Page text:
Kathleen Kuhlmann as Angelina displays a warm and attractive mezzo in the middle and bottom of her voice. The top, however, almost always thins out, losing color. The same problem afflicts tenor Laurence Dale. Claudio Desderi, the best actor, provides a funny and well-sung Magnifico, though he has a tendency to bark out his highest notes. The best singing comes from Alberto Rinaldi as Dandini and Roderick Kennedy as Alidoro. The coloratura from all involved is above reproach but it certainly doesn't reach the level we're used to today from the likes of Bartoli, Kasarova, Florez, and others. I think the word "provincial" is over-used but it's the first one that comes to mind when trying to describe the conducting of Donato Renzetti and the playing of his orchestra. I've heard provincial and this is not quite it, but it dangerously approaches it.
The production is quite entertaining and amusing. Staging and costumes are traditional, no tinkering with time and place. I found the sets quite lovely. Just what you'd want to see in a small creative theater like this one. I particularly liked the garden labyrith set at the end of Act I, and the "storm scene" in Act II (which they move up a bit from its original place in the score).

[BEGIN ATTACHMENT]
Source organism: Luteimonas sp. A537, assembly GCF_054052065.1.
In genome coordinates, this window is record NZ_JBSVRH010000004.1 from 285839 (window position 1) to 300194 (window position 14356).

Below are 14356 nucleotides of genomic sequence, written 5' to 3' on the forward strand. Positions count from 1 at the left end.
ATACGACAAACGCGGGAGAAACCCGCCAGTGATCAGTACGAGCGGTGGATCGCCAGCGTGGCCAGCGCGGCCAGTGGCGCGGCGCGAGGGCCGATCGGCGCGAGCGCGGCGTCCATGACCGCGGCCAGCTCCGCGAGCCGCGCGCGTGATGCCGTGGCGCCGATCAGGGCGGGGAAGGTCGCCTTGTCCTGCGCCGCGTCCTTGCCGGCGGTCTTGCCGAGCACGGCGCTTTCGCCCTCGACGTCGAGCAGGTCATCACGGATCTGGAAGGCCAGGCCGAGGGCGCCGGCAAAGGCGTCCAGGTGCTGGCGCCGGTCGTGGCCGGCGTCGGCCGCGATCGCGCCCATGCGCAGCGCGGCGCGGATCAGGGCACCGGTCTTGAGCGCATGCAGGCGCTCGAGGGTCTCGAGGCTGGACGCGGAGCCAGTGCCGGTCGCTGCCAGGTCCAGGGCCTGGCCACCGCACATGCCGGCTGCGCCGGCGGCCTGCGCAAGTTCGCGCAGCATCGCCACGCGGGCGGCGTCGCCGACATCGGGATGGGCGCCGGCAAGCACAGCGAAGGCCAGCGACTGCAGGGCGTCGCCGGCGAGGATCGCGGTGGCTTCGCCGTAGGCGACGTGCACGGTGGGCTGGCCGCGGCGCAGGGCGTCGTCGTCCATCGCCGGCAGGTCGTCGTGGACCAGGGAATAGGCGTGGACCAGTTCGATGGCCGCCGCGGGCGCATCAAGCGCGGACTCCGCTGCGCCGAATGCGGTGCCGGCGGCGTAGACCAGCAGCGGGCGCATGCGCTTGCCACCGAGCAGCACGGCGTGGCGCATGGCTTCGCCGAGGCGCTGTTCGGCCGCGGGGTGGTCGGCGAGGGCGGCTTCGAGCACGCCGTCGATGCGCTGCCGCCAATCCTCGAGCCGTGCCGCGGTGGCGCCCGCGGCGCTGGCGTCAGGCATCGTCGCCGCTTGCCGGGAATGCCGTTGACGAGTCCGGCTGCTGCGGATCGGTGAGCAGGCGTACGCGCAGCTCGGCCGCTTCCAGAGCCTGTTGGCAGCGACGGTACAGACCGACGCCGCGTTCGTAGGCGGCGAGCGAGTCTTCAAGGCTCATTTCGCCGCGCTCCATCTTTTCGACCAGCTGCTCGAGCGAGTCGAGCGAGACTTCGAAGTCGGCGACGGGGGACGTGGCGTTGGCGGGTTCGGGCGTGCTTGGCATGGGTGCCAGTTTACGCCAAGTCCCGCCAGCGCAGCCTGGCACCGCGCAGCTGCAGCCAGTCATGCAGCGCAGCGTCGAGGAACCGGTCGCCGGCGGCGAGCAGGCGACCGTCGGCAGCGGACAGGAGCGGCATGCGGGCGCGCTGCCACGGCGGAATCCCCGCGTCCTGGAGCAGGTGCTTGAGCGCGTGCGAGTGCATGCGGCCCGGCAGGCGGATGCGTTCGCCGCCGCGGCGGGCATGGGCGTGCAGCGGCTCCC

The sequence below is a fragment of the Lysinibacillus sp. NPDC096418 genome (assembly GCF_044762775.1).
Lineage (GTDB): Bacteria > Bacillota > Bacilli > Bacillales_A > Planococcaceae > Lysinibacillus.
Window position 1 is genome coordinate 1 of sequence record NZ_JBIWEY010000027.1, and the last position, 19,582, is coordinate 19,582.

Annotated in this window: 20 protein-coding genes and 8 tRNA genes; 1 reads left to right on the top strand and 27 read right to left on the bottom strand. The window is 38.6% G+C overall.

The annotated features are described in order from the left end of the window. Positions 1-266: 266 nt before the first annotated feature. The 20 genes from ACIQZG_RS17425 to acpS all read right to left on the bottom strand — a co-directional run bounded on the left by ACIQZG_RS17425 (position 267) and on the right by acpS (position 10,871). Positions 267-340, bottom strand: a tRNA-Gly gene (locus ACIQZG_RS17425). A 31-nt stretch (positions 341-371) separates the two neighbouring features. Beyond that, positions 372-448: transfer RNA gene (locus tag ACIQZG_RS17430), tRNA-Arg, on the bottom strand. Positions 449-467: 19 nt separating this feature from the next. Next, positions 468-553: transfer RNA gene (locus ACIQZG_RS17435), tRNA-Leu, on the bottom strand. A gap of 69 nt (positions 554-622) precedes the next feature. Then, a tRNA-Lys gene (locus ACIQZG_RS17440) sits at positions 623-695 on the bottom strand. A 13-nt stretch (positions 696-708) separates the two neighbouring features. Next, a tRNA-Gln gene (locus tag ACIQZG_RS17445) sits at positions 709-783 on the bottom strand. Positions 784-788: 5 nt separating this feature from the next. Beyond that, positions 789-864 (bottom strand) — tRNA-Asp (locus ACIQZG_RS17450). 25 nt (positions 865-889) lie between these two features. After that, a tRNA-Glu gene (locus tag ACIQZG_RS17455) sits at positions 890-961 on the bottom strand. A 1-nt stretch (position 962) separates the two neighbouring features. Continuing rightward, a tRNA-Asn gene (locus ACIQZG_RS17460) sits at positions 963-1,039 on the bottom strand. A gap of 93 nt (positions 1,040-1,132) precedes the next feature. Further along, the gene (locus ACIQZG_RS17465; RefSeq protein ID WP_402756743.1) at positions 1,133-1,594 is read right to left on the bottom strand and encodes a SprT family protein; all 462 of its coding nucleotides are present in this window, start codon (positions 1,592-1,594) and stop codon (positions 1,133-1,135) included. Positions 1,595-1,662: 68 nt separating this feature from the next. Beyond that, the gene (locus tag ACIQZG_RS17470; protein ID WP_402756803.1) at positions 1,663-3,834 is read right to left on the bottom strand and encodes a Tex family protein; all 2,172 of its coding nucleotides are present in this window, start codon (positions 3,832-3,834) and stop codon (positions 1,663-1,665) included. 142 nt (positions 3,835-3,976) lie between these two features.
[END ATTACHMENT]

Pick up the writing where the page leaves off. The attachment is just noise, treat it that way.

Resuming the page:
The early-eighties boxed audio sounds more dated than usual, and distortion is likely to occur if you turn the volume up. Video quality is what you'd expect from the time: as good as it gets on DVD considering the source.
All in all, an enjoyable performance in spite of its short-comings. Not a first-choice Cenerentola, true, but not one to be ignored either.
5 of 5 people found the following review helpful
5.0 out of 5 stars A Very Special CENERENTOLA 29 Dec 2009
By M. De Sapio - Published on Amazon.com
Format:DVD|Verified Purchase
If you're looking for a CENERENTOLA with substance, this is it. Briefly, a list of what you will not see here: giant rats, giant wedding cakes, flying donkeys, angels, overdone slapstick, references to Rene Magritte, or any of the other "cute" gimmicks of other recent productions of this opera. What you will see: a handsome, historically appropriate staging which places the opera squarely where it belongs, in the age of Lord Byron and Jane Austen (like Austen's novels, the opera deals with social advancement through marriage). In the hands of director Peter Hall, the opera is not a fairy tale but a human drama. What he has created is a thoughtful, elegant production that is more than a little "English" in feel; even the English subtitles are literate.